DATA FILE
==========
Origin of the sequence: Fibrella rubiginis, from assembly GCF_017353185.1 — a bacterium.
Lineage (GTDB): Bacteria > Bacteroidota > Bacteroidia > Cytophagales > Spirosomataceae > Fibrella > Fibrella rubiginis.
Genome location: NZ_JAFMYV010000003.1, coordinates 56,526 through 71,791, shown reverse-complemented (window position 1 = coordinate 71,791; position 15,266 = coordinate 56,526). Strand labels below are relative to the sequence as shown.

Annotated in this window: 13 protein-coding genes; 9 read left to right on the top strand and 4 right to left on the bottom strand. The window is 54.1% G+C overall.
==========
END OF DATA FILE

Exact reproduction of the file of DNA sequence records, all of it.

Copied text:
Origin of the sequence: Fibrella rubiginis, from assembly GCF_017353185.1 — a bacterium.
Lineage (GTDB): Bacteria > Bacteroidota > Bacteroidia > Cytophagales > Spirosomataceae > Fibrella > Fibrella rubiginis.
Genome location: NZ_JAFMYV010000003.1, coordinates 56,526 through 71,791, shown reverse-complemented (window position 1 = coordinate 71,791; position 15,266 = coordinate 56,526). Strand labels below are relative to the sequence as shown.

Annotated in this window: 13 protein-coding genes; 9 read left to right on the top strand and 4 right to left on the bottom strand. The window is 54.1% G+C overall.